Saturday, March 2, 2013

Screamin' Guitars

"Sex, Drugs, and Rock 'n' Roll."  When I was a kid that was the mantra of most teenage boys...and unless you were there you can't prove otherwise...

OK, so I wax nostalgic for a time when the music was loud, the guitars were screamin', life was nothing but a series of sunrises and sunsets, and time was on endless supply...youth truly is wasted on the young.  But while most of the girls were swooning over the velvet sounds of Chicago and the boys were banging their heads to Black Sabbath, I was somewhere in between.  I like loud, shredding guitar--don't get me wrong.  I just get bored with bands that set the amps on 12 and play loud for the sake of playing least that was how I justified my position then and I stand by that today.

A lot of guitarists--good guitarists--can play loud and fast with the best of them.  Just find me a player who can not only make the guitar scream but can also make it sing, and that is the amp I will set my beer on.  I will admit there were many times I simply played the stereo loud to piss off my parents; heck that was easy...the challenge in my head was to find something to get under their skin with that was really loud and worth listening to.  As I have grown I have gained a larger appreciation for metal...but metal done more in the progressive style...from King Crimson to Porcupine Tree.  As a youth I listened to a lot of "heavy metal" but was never really a huge fan...what can I say?

While I have always been a fan of the guitar, I have not always walked in lock-step with the masses.  I respect many players who I don't necessarily want to sit and listen to.  A quick flip through the vinyl (and plastic) in my collection may surprise the average listener as much for what is there as for what is not.  Lots of Stones, Clash, The Band, King Crimson, Dream Theater, Yes, Talking Heads, ELP, and Steely Dan among others...but no Led Zeppelin or Who.  I accept that these bands helped define a generation; it's just that the novelty of  listening to "Stairway to Heaven" 17 times a day wore off fast for me...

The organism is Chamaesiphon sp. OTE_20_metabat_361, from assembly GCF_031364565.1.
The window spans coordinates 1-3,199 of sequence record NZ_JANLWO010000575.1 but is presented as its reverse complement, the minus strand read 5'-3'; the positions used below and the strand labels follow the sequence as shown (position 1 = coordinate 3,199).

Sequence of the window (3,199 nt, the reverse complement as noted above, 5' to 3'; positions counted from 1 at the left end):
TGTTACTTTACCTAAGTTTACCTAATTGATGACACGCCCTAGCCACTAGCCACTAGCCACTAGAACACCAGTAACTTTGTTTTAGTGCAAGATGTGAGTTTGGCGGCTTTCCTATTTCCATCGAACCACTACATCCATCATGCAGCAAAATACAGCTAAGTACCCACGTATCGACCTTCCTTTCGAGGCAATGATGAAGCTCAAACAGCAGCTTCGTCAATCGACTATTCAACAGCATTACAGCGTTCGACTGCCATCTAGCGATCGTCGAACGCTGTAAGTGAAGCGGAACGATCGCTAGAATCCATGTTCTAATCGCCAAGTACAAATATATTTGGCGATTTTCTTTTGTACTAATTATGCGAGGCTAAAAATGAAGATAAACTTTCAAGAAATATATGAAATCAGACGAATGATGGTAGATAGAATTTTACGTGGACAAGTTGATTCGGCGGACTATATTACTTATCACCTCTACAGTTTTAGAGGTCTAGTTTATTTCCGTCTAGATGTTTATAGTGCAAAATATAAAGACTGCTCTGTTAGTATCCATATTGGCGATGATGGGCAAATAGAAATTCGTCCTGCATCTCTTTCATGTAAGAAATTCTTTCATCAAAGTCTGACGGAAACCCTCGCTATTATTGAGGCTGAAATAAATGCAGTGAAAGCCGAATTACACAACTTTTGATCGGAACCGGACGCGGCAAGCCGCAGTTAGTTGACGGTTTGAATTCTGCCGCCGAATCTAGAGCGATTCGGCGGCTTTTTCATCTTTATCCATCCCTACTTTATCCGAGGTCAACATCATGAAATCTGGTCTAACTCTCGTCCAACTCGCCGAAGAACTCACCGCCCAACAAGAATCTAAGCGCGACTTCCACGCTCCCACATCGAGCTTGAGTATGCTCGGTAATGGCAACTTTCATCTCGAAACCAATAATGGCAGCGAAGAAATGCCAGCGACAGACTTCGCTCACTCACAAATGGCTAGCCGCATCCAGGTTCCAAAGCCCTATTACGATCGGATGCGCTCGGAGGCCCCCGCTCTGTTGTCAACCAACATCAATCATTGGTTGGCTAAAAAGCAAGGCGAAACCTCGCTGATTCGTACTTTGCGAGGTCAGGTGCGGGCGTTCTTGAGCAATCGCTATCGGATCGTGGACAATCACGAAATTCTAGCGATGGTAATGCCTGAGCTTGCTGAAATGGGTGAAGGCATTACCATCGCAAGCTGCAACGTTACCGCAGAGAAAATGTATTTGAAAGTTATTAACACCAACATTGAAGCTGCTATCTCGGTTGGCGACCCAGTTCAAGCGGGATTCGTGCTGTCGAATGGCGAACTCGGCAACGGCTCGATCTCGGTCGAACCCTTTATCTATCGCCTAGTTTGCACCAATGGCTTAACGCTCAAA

So today I turn it up a bit and take a listen to some "intelligent" guitar.  I have been busy digging through my boxes of vinyl looking for something that will take me back to a favorite past time; sitting up on the back of the sofa with the lights off as I traveled to the show.  Of course, I shall refrain from holding up a lit lighter in my own house.  This will not be my only trip to "Planet Guitar;" there are too many great players to try and squeeze into one post and besides, it's my blog...

Joe Satriani is one of those rare guitar players who can play anything, anytime, anywhere.  He mixes smooth riffs with "in-your-face" shredding while allowing the listener to just stop thinking and enjoy the ride.  I consider Satriani to be in a class with John Petrucci, Steve Vai, Yngwie Malmsteen, Eric Johnson, and Adrian Belew.  Perhaps a few others--but very few.  Technically proficient and not afraid to venture into new territory, Satriani has set a standard for rock 'n' roll guitar playing that few will reach. He has been student, player, and teacher; inspired to pick up the axe when he was 14 by the death Jimi Hendrix.

Satriani has played with the well known and the well respected.  He was Mick Jagger's guitar player on Jagger's first solo tour in 1988 and has also worked with Robert Fripp.  Satriani appears in the credits of  many a band's album playing guitar, adding background vocals, and as producer.

I believe Joe is a fan of science fiction based on the names of his albums and songs..."Surfing with the Alien", "Not of this Earth", "Borg Sex", and "Back to Shalla-Bal" all seem like references to something a bit "extra-terrestrial..."  I am just glad he chose Mother Earth as the launching pad for his career.  Joe has also recently been involved with the band Chickenfoot, whose first release came out in 2009.

I chose "Surfing with the Alien" for this post because I like the way Satriani uses the guitar to its fullest.  Joe squeezes everything musically there is out of his instrument and then goes back for just a bit more--he has truly learned from his inspiration.  This particular version is a live cut, which is usually preferred when the sound quality is as superior as this one. Watching Satriani play gives me the definite impression he plays guitar because that is what he was born to do--much like why Rembrandt painted and DeNiro acts.

So sit back, dim the lights, climb the sofa, and take a ride to that concert hall in can even hold up a lighter if you are so inclined...

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